Gilead Sciences, Inc. (NASDAQ:GILD) Board member Per Wold-Olsen has bought 20,000 shares of the company’s stock in the past couple weeks, according to two Form 4s filed with the SEC. Half of the shares were purchased at prices of about $33 and the rest were purchased at prices of about $34. This makes the total buy quite large in dollar terms; recently we have been focusing on the most recent set of 13F filings and our corresponding work on hedge fund investment strategies (for example, we have found that the most popular small cap stocks among hedge funds outperform the S&P 500 by an average of 18 percentage points per year), but the size of this purchase makes it worthy of investors’ attention. Economic theory predicts that insiders should be hesitant to increase their company-specific risk by buying more shares and instead prefer to diversify- unless they are quite confident in the stock’s prospects. As it turns out stocks bought by insiders tend to have a small outperformance effect (read our analysis of studies on insider trading).
Gilead is a biotechnology company whose current market capitalization is about $67 billion. The stock has risen 88% in the last year, with a fairly steady increase in price, and has more than doubled in the last two years. Last quarter Gilead’s revenue and earnings each increased at a double-digit rate compared to the fourth quarter of 2011. Because the appreciation of the stock has outpaced growth, the trailing P/E has risen to 27. We think that the company would have to sustain its current growth rates- specifically, y/y earnings growth last quarter was 15%- for several years or see an even larger improvement on the bottom line in order to prove a good value. Analyst expectations are for a forward P/E of 16, much better value territory, and a five-year PEG ratio of 1.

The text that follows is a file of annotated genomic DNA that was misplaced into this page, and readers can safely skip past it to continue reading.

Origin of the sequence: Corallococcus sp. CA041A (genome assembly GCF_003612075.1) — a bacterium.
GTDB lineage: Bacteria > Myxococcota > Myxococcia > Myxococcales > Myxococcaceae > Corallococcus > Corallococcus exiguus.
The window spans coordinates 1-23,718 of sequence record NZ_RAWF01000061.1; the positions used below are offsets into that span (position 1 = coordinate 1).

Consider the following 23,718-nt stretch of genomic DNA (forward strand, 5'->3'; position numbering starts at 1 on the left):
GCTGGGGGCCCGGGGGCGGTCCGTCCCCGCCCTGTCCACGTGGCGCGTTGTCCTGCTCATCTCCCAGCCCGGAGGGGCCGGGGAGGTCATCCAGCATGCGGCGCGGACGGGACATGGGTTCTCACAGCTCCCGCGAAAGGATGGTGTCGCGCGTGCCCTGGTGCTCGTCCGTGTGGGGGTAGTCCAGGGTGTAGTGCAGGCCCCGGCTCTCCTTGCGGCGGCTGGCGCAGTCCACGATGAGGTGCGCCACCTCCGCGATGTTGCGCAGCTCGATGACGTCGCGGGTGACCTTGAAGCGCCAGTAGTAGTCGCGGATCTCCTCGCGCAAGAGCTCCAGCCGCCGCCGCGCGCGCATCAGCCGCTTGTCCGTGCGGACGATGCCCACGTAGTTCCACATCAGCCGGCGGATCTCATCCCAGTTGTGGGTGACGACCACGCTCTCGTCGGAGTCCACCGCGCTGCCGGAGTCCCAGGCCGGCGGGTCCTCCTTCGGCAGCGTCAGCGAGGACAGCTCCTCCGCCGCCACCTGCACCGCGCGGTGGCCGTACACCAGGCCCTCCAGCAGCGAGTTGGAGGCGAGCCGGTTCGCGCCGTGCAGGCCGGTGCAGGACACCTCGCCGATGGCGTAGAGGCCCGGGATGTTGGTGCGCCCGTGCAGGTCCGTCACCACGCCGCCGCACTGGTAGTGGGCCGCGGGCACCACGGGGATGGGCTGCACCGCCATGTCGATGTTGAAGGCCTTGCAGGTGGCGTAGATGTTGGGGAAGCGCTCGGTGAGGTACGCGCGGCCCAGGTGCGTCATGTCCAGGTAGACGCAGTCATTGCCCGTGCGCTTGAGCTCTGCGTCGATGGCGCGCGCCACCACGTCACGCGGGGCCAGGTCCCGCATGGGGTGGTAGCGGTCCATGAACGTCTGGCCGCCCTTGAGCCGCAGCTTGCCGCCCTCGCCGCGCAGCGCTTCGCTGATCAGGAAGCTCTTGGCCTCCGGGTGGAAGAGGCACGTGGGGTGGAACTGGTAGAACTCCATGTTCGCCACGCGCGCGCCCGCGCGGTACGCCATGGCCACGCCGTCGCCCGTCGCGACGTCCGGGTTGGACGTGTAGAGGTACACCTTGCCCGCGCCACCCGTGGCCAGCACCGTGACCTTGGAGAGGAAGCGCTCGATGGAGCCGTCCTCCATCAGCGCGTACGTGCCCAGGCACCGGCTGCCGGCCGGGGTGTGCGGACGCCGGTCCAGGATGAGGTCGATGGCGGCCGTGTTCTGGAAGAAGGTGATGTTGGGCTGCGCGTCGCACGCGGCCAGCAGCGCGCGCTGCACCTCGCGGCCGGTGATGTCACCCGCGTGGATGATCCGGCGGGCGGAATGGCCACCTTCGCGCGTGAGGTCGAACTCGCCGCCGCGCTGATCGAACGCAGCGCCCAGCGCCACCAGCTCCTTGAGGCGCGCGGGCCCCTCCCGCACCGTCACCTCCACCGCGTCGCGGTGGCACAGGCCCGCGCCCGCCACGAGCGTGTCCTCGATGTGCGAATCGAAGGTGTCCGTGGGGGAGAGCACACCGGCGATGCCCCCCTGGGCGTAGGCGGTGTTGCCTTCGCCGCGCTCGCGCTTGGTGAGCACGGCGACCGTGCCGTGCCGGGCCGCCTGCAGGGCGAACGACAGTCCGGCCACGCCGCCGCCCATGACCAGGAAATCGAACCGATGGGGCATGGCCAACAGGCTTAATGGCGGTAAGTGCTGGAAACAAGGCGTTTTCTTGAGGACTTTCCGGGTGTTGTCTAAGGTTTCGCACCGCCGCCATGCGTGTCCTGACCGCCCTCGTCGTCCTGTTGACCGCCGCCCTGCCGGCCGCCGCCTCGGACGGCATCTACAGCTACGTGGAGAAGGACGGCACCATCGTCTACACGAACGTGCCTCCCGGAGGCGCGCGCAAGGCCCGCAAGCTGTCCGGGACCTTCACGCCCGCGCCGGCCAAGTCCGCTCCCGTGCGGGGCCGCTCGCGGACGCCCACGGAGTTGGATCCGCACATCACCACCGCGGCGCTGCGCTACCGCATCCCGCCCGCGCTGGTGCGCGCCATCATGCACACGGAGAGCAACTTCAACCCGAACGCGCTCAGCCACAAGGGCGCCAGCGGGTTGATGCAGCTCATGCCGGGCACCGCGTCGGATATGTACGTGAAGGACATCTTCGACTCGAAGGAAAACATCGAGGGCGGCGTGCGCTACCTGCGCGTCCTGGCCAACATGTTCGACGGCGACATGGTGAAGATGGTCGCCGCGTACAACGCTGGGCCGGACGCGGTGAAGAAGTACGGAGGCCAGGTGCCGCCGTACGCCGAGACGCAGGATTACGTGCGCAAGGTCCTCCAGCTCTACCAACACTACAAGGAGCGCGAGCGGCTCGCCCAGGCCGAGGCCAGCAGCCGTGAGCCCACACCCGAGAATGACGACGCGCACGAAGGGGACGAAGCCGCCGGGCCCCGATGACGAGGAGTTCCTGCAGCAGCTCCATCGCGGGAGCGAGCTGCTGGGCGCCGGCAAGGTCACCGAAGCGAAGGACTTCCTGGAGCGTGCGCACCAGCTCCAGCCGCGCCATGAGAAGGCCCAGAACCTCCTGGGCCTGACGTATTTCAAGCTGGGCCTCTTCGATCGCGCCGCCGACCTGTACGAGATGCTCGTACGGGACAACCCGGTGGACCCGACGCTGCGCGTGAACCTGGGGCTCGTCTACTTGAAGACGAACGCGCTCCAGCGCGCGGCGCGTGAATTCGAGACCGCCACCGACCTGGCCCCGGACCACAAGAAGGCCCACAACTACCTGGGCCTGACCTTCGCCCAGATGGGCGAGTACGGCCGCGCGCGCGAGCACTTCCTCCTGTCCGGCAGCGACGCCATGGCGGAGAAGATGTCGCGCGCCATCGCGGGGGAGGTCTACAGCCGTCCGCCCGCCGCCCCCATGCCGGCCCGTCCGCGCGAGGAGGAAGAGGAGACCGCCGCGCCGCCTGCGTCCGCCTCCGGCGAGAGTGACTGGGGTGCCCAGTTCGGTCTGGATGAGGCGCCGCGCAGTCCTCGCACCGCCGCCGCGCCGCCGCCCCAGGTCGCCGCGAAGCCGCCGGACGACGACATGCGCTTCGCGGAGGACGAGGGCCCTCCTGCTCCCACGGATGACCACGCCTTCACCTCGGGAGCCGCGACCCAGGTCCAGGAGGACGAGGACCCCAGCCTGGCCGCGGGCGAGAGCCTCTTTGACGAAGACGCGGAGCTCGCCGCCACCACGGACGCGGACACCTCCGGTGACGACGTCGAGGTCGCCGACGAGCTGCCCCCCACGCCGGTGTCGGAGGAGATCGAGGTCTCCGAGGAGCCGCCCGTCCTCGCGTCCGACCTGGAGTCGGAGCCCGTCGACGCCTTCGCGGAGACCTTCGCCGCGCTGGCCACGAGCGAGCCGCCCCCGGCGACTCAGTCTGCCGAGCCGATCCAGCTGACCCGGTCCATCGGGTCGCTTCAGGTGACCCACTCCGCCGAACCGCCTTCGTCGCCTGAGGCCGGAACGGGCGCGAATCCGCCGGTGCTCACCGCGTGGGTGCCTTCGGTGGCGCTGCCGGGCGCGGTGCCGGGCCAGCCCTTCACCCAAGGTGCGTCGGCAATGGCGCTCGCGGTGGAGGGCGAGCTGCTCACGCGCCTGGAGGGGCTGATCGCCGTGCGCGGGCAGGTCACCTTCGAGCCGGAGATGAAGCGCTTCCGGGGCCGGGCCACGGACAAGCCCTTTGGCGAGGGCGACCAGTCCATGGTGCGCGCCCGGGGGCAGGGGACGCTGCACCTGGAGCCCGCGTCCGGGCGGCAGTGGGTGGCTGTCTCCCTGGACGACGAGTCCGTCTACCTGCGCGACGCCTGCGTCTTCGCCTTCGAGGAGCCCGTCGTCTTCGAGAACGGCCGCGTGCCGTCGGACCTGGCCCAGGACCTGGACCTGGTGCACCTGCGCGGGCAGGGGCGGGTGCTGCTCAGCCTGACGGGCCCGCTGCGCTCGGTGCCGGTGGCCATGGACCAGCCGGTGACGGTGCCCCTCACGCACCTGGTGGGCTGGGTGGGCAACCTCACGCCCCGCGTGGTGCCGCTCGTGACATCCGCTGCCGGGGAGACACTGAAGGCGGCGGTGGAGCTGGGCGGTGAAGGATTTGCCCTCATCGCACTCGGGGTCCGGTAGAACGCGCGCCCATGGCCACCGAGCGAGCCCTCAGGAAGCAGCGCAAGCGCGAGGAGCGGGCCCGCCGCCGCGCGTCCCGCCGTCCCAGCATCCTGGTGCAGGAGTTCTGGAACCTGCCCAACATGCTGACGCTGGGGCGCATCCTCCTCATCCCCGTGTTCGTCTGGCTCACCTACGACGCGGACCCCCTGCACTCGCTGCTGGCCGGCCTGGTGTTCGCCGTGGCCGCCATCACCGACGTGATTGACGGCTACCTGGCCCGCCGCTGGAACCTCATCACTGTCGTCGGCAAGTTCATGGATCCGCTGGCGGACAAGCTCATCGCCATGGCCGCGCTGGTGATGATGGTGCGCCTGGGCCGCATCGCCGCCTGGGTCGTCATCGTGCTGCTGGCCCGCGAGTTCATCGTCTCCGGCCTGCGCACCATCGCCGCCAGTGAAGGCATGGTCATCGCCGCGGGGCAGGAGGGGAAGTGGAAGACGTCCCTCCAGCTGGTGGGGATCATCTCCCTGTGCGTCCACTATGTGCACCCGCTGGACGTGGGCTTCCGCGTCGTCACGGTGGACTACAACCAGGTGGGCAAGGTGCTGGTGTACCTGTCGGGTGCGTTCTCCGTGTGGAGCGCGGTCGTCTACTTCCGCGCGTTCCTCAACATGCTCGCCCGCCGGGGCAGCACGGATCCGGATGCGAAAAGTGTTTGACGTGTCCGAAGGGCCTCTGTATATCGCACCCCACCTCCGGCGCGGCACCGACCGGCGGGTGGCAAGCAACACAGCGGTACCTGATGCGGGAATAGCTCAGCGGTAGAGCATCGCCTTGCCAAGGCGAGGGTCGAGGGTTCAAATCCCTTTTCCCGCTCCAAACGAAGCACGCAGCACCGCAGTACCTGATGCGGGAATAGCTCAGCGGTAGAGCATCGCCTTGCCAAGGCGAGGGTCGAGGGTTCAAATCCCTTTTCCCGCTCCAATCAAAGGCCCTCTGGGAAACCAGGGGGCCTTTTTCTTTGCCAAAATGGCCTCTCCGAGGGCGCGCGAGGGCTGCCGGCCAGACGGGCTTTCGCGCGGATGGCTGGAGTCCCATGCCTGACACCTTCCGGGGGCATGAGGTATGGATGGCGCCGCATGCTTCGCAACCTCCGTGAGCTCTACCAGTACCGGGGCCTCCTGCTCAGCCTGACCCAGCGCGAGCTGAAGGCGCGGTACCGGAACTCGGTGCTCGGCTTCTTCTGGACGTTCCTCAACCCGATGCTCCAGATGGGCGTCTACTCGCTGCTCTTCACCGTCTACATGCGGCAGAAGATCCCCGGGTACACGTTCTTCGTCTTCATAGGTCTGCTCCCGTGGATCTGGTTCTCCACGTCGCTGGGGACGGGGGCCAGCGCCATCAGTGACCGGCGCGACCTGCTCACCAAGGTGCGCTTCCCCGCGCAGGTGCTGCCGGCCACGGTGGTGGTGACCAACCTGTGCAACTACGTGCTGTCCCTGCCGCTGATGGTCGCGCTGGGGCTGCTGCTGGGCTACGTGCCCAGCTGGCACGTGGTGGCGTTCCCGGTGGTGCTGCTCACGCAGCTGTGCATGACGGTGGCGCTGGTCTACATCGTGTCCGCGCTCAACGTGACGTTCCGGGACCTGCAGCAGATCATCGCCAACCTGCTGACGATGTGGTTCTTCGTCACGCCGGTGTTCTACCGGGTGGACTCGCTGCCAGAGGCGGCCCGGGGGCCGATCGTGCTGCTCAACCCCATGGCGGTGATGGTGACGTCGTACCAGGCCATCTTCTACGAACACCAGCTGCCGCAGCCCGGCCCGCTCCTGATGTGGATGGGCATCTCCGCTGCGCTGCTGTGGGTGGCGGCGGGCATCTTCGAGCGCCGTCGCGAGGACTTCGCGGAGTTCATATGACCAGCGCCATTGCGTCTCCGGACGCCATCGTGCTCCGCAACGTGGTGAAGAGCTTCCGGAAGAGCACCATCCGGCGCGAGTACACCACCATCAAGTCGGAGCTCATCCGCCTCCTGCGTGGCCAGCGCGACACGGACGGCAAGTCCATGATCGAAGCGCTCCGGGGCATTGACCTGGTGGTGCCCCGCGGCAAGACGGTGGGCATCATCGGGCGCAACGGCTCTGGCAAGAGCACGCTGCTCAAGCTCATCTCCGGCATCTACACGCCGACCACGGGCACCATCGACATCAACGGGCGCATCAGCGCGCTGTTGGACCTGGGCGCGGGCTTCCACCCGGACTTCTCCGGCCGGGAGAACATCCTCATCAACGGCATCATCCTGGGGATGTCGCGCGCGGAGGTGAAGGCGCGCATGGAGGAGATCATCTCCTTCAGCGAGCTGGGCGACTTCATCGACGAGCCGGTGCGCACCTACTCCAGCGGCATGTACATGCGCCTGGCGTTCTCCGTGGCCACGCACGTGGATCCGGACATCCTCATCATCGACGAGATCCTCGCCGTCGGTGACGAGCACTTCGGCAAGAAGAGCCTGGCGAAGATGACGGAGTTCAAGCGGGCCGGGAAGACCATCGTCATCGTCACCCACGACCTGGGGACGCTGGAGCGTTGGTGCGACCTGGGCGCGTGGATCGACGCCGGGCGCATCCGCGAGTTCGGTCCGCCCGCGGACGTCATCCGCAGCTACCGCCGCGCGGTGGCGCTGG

Tiger Cub John Griffin’s Blue Ridge Capital was the largest hedge fund holder of the stock out of all the funds we track in our database of 13F filings; Blue Ridge reported a position of 4 million shares (see Griffin’s stock picks). Adage Capital Management, which is managed by Phil Gross and Robert Atchinson, increased its stake by 25% between October and December and closed the fourth quarter with about 3 million shares (find Adage’s favorite stocks). Partner Fund Management was also buying the stock, and had 3.9 million shares of Gilead at the beginning of January making it the fund’s top stock pick. Partner Fund Management is managed by Christopher Medlock James.